- Amicus Therapeutics' leading experimental gene therapy appeared to halt the progression of a deadly disease in treated children, according to an interim data analysis presented Thursday by the company.
- The results are still too early to draw definitive conclusions, but Amicus CEO John Crowley said in an interview the early data support the treatment's effectiveness. Thursday's analysis included results from the first eight children with CLN6 Batten disease treated in a Phase 1/2 study with Amicus' one-time treatment.
- In seven of eight patients, motor and language function stabilized rather than declined, as would typically be expected. The one child who suffered losses in her abilities received treatment at six-and-a-half years old, the oldest among the eight patients, suggesting the importance of early intervention, Amicus executives said.
Batten disease is a severe neurological disease. Children affected with the inherited lysosomal storage disorder are born appearing healthy, before their abilities to walk, speak, think and see progressively deteriorate.
Typically diagnosed at around age 4 or 5, the disease is usually fatal by age ten. There are no therapies approved by the Food and Drug Administration for all but one of the disease's more than a dozen subtypes, which are defined by different genetic mutations.
In what's called CLN2 Batten disease, BioMarin Pharmaceutical's enzyme replacement therapy Brineura (cerliponase alfa) won U.S. approval in April 2017.
For patients with CLN6, however, there aren't any options. Amicus estimates there are about 1,000 global cases of CLN6 disease.
Amicus hopes to change the course of disease with its gene therapy, Crowley said. Depending on the time of intervention, that could either translate into potentially curing children treated early, or preventing further deterioration in older patients.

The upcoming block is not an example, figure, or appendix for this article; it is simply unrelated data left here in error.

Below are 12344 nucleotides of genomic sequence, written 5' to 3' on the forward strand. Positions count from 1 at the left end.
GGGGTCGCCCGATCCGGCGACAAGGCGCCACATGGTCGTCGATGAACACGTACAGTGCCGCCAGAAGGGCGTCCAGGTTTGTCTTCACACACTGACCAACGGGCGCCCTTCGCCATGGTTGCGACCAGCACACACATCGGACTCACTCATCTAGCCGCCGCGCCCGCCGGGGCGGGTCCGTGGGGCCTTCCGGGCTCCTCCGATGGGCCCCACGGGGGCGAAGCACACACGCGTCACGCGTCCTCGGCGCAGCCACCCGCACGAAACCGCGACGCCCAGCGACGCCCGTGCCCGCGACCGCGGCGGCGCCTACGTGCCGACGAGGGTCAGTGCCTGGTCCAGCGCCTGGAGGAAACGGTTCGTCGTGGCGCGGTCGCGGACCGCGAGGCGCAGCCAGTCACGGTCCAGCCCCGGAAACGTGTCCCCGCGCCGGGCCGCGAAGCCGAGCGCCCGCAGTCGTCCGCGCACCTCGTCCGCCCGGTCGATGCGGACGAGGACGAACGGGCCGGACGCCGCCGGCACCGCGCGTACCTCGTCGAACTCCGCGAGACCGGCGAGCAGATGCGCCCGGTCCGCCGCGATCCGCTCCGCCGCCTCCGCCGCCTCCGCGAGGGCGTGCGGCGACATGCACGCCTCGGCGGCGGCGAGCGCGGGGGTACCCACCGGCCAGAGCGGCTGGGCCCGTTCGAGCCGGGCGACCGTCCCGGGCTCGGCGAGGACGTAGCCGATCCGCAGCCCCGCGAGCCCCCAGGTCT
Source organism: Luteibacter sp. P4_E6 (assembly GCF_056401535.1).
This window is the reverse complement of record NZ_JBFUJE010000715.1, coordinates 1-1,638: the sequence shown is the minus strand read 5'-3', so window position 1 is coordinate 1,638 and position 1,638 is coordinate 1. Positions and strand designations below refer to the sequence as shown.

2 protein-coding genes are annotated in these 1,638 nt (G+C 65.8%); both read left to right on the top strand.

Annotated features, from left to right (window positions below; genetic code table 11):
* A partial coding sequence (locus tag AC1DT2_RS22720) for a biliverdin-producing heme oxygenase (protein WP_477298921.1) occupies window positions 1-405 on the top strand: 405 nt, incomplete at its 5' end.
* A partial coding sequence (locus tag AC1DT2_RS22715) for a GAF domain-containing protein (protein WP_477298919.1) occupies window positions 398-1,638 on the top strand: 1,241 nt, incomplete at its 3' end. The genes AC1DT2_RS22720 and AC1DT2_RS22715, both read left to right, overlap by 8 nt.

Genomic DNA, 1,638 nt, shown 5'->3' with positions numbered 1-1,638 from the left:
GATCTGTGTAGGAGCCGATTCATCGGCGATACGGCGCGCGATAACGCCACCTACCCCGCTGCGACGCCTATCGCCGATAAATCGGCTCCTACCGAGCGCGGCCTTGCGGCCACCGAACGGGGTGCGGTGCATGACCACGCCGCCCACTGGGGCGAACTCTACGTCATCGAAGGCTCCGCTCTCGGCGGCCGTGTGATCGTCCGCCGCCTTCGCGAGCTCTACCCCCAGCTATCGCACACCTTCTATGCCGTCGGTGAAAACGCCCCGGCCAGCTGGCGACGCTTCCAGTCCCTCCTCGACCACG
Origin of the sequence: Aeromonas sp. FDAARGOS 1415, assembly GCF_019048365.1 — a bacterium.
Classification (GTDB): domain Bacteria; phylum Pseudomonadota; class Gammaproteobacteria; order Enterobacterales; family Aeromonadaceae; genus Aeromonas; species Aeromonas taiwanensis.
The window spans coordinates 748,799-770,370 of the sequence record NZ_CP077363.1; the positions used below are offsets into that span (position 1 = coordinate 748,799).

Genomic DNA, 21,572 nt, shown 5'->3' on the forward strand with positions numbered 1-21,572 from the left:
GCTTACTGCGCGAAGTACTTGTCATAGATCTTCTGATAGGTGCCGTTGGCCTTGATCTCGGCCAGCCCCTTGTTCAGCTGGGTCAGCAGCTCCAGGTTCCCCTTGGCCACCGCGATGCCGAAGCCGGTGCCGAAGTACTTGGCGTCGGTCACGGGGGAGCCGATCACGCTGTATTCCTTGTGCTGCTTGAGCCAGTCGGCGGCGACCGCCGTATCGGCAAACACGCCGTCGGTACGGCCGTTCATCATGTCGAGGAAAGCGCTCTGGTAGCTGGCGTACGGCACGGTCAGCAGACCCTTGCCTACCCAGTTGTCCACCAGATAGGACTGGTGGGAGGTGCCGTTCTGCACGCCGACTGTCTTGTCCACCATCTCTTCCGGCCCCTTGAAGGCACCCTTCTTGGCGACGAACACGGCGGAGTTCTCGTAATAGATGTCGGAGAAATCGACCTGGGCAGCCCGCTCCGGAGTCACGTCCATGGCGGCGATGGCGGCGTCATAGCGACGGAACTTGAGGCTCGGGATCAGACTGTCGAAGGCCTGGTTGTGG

"Time is neurons," said Crowley in an interview with BioPharma Dive on Thursday. "When there is brain death, we don't think it's going to be reversible. It's important to treat these children as soon as we can and to halt the progression of the disease."
The early data disclosed Thursday suggest the therapy's potential to at least stabilize the disease, as measured by a six-point score that gauges mobility and speech ability.
Instead of a control group, Amicus set its results against natural history data as well as comparing across a few sets of siblings. A typical untreated child will see scores drop from 6 to 0 within a few years, averaging about 1 to 2 points of decline per year.
Amicus' initial findings come from the first eight treated patients. For the six children who had two years of follow-up, two maintained their initial score, three dropped one point and one declined by two points.
The two additional patients included in the data cut have been studied for more than a year. One saw their score increase from a 5 to a 6, and the other remained at her initial score.
On safety, Amicus said its therapy has been generally well-tolerated. Among the 12 patients who have received the therapy, four experienced nine severe adverse events. Three of events (two cases of vomiting and one of epigastric pain) were considered potentially related to treatment. All three subsequently resolved.
All told, the update looks positive for Amicus' program, Cantor Fitzgerald analyst Elemer Piros wrote in a Thursday note to investors.
The Phase 1/2 study protocol calls for 12 patients, who have all enrolled. The company stated they expect to dose a limited number of additional patients as well. Amicus plans to give another data update on the first eight patients this fall, at its analyst day and at the Child Neurology Society's annual meeting in October.
Amicus is also developing gene therapies for three more variations of Batten disease: CLN3, CLN8 and CLN1. The CLN3 program entered the clinic at the beginning of 2019.